When It Comes to Wedding Etiquette, How Late is Too Late?

Written by Lindsay Tigar
Photo: Casey Durgin Photography

From your grandmother to your mother-in-law, everyone seems to have a different idea of what’s appropriate when it comes to wedding etiquette. Since many traditions have been followed and trusted for decades, you might question if certain rules still apply for modern celebrations. “Wedding etiquette is designed to help guide you in the unknown territory of planning an event on a large scale--and with that, comes ‘feelings’ of many people. Both your feelings and those of your family, friends and guests,” explains Amy Shey Jacobs of Chandelier Events in New York City.

One of the most important etiquette outlines to remain loyal to surrounds timing. How long do you have to send a thank-you note? How about a gift? “Being punctual can save you from tears and stress, and that goes both ways. Follow timing and assuredly, you’ll be happy you did,” she adds.

Here, the ‘how late is too late’ guide for everything wedding etiquette related, straight from the pros.

If you’re getting married...

Send a save-the-date: At least six months before the wedding

Unless you’re having a very short engagement, Weinberg says it’s appropriate to allow six months for guests to plan travel arrangements, should they need to commute to make your celebration. This period goes up if you have a destination wedding, where nine months is more standard for international nuptials. And while some couples decide to have a ‘B’ list of people to invite in case the ‘A’ list can’t make it, Leah Weinberg of Color Pop Events in Long Island City frowns against this tactic. “It's poor wedding etiquette to send someone a save the date and then 'disinvite' them by not sending an invitation. I'm not a fan of having a B list because guests who never received a save-the-date but ultimately receive an invite will know that they were a second choice,” she explains.

Send a thank-you note for a wedding gift: Two weeks if you receive it before, three months if you receive at or after the wedding.

As one of the pieces of mail guests most look forward to after shelling out the dough for a wedding gift, a potential new garment to wear, and a hotel stay, getting those thank-you notes posted is one of the first items on your to-do list, post-honeymoon. But did you know if you receive a gift before your wedding date, you should go ahead and thank the guest, even before the wedding happens? If your guest brings a wrapped box or an envelope to the day-of celebration, you can give yourself three months to write something kind in gratitude. “I'm a big proponent of following proper wedding etiquette on this one, because if you send thank you notes on a rolling basis, you won't find yourself overwhelmed after the wedding with dozens and dozens of thank-you notes to write,” she says.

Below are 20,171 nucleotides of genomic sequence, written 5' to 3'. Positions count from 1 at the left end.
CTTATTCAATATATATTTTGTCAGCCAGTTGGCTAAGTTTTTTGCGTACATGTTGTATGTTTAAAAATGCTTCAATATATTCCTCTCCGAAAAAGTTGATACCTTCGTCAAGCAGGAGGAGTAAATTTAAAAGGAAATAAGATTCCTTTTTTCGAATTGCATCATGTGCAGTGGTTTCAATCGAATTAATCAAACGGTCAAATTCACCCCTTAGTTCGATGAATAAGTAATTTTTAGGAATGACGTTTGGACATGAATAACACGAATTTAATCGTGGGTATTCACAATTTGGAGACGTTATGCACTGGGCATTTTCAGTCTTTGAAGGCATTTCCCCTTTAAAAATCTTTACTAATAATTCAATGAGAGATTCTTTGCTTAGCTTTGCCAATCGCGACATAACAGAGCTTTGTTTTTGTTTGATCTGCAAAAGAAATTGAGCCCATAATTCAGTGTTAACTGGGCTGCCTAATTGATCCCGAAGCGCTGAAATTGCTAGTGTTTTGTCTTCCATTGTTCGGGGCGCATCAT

If you’re a wedding guest...

Send a gift for a wedding you can't attend: Up to a year from the wedding date, but preferably sooner

Even if you can’t get out of work, take a trip for a destination ceremony, or well, just don’t want to attend the wedding, it is still proper wedding gift etiquette to send a token of your gratitude for the invite. And of course, to celebrate the couple. Weinberg shares while technically speaking you have up to a year to post the gift, the sooner the better. “I always suggest the practice of sending a wedding gift at the time you RSVP ‘no’, so that you don't end up forgetting to send something. Plus, you won't leave the couple hanging, wondering if they're ever going to receive something from you,” she explains

Send a gift to a wedding you attend: Up to a year from the wedding date, but preferably sooner.

You couldn’t believe how stunning the bride looked as she cascaded toward her spouse-to-be. Or how classy the reception turned out to be, complete with cake that didn’t taste quite as wedding-cakey as some do. The wine overflowed, as did the champagne, and you’d give the whole experience at 10 out of 10. Etiquette does state that you have a year to send over your gift, but Weinberg suggests doing it much sooner, out of respect and well, kindness. “If you attend someone's wedding and don't either send a gift in advance or bring one with you on the day of the wedding, the couple is going to start to wonder. So, don't put them through that,” she explains. “If you decide to wait until the day of the wedding to do the gifting, please don't bring a physical gift and just bring a card instead. Trust me, the couple doesn't want to have to schlep their registry items home after the wedding.”

RSVP to a Wedding: By the date on the invite (duh)

Seems pretty self-explanatory, but Weinberg says you’d be surprised by just how many wedding guests ignore this seemingly minor wedding guest etiquette detail, leaving brides and grooms with the awkward tasks of asking dozens of people if they want chicken, fish or nothing at all. Not only is it inconsiderate to leave them hanging since they extended the invite to you specifically, it also puts them in a bind for contracts and financial requirements. “In the event you're a guest who has never been married yourself, an accurate guest count is super important for couples because they have to pay per person. Most venues and caterers like to have that final head count a few weeks before the wedding,” Weinberg adds.